• PCG, which allows us to develop our own procedural logic to generate a consistent environment based on various factors (masks, terrain inclination, altitude, etc.). The size/age of trees, their density, and absence on roads are all meticulously managed through procedural generation.
  • Grass Node, relating to foliage types such as grass, tall grasses, and ferns, communicates with our Landscape layers. Depending on what we define in the shader, specific types of plants and grasses are added to the environment.

I'll discuss how we manage the harvesting/farming of natural resources in a dedicated post.

Rendering Optimization

I mentioned challenges at the beginning of this post, and here is a significant one. We are developing Rooted to run on the average PC that will appear in Steam's statistics in a couple of years, with the goal of pushing technical limits further without reinventing what already exists. However, we are aware that many people are eager to participate in the alpha, and for this reason, we are making significant efforts to improve performance now.

Alpha 1 was very instructive in this regard. It's never simple with a major first title like Rooted, developed on a recent engine with new technologies and thus with limited feedback from other developers, to definitively validate all our workflow choices. And that's precisely why we decided to launch an alpha very early—to avoid realizing too late that some choices we had made were not the right ones.

Following this incredible initial testing period, we have revisited several points.


Our basic idea is simple: create and reuse as many generic materials (metal, wood, concrete) as possible to minimize the number of textures needed to avoid overloading your PCs. A low number of textures also allows us to opt for a higher initial resolution, thus achieving a truly beautiful rendering.

This is what we did at the Monastery: using instances of this material, with Material Layers we created to add layers of dirt, moss, and other imperfections. Think of Material Layers as effect layers in Photoshop. Unfortunately, this choice rests on the incompatibility of Vertex Painting on meshes using Nanite. Vertex Painting allows for painting instances of meshes present in the world, adding elements like moss or dirt, as we mentioned in an old tweet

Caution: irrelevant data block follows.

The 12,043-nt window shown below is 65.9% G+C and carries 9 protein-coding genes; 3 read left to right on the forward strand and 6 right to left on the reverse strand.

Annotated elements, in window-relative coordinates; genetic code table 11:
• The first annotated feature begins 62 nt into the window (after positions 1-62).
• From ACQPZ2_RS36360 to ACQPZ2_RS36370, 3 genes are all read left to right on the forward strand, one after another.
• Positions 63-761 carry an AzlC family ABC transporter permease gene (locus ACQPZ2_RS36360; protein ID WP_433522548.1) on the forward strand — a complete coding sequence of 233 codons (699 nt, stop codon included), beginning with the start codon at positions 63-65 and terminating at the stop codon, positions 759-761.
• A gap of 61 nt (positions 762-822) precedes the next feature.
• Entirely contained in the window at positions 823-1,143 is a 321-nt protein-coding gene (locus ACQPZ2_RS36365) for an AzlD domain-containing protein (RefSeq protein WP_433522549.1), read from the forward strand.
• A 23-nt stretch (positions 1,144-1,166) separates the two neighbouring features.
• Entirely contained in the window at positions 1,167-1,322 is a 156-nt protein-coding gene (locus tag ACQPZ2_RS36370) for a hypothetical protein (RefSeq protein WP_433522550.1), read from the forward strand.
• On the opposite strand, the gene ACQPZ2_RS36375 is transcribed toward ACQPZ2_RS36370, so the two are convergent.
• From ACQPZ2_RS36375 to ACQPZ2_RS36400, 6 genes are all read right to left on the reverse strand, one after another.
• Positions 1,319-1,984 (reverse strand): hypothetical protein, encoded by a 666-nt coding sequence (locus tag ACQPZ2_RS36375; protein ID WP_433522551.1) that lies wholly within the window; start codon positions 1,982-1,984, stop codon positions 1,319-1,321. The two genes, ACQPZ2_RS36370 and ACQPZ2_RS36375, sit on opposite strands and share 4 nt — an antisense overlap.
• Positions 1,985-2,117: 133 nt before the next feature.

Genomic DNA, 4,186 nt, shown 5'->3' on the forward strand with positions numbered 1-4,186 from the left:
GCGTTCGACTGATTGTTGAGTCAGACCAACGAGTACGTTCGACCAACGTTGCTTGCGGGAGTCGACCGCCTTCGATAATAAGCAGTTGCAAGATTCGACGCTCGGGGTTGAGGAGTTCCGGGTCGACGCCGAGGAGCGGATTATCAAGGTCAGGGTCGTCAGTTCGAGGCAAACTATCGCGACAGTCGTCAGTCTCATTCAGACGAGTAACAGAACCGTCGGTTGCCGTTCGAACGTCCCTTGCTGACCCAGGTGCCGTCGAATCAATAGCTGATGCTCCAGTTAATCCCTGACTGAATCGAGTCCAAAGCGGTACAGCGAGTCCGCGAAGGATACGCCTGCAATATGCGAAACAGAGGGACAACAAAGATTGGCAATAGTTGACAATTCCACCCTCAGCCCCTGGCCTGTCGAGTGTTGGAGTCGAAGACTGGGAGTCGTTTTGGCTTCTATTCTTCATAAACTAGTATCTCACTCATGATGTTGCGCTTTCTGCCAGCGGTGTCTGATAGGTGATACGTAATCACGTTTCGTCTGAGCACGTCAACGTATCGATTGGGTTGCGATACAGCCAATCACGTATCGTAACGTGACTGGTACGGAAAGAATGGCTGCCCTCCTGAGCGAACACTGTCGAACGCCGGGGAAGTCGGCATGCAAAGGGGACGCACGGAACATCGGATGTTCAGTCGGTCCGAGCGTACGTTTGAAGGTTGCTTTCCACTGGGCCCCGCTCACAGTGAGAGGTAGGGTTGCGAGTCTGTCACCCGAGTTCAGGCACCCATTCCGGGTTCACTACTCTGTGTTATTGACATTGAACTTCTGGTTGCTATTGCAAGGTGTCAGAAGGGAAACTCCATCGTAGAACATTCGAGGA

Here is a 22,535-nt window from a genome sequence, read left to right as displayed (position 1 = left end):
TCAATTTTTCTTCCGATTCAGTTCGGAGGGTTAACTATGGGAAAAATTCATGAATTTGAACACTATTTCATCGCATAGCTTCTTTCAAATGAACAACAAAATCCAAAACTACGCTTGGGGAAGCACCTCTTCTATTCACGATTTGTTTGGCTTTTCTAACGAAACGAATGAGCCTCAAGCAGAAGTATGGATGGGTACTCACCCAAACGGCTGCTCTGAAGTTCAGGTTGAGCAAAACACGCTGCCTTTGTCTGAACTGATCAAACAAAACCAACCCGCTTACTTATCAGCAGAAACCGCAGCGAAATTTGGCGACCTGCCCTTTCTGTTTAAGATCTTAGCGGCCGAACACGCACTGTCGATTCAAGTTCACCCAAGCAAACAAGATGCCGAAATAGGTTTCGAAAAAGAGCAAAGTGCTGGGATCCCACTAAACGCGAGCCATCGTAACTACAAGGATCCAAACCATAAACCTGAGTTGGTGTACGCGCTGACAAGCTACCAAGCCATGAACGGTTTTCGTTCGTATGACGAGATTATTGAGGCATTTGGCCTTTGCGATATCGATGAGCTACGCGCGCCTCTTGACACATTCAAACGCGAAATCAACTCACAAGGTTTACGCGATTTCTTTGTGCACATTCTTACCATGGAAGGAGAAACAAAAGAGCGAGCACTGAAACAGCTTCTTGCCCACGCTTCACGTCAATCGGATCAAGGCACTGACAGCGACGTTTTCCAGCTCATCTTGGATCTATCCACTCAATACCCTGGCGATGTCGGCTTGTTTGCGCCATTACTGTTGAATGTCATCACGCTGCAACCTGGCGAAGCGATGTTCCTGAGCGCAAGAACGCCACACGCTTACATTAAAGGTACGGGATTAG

The feedback from the Alpha has been excellent in this respect, but from a performance standpoint, it's not feasible to rely solely on this workflow. The reason: the number of material instances the game must load at runtime to display all objects.                
From a technical standpoint, Nanite performs a drawcall per different material, and the more materials there are, the more resource-intensive it is to generate a frame.

Nanite Material IDs. 1 color = 1 Material = 1 drawcall

With the aim of reducing the number of drawcalls, we have begun to enrich our materials workflow by adding "real generic materials" and using trimsheets. Thus, a single simplified material with few instructions covers much more assets. The result is just as clean, with a substantial savings in drawcalls.

WPO, Triplanar

Among other technical points we have worked on, I can mention:

  • World Position Offset: allows for movement of all vegetation based on wind or collision with a character. While the visual rendering is interesting and essential, it is nonetheless resource-intensive. We now control this element in Alpha 2, preventing movement on meshes too far from the character.
  • Custom Triplanar: projects the texture into the world, especially on modular assets, to maintain visual coherence at the junctions, ensuring continuity of material rendering. There are no visible seams between walls. Its major disadvantage is its cost in resources. We have created for Rooted an optimized Triplanar, using only one texture sampling (versus three with the classical Triplanar), with specific UV calculations in the shader. Thanks to this, we have an optimized Triplanar that allows for a very nice visual rendering with a very low impact on performance.

Here are some of the points we wanted to share with you. If you're interested in this type of post, and would like even more detail on the technical aspects, don't hesitate to let us know on social media!

See you soon and thank you again for your support!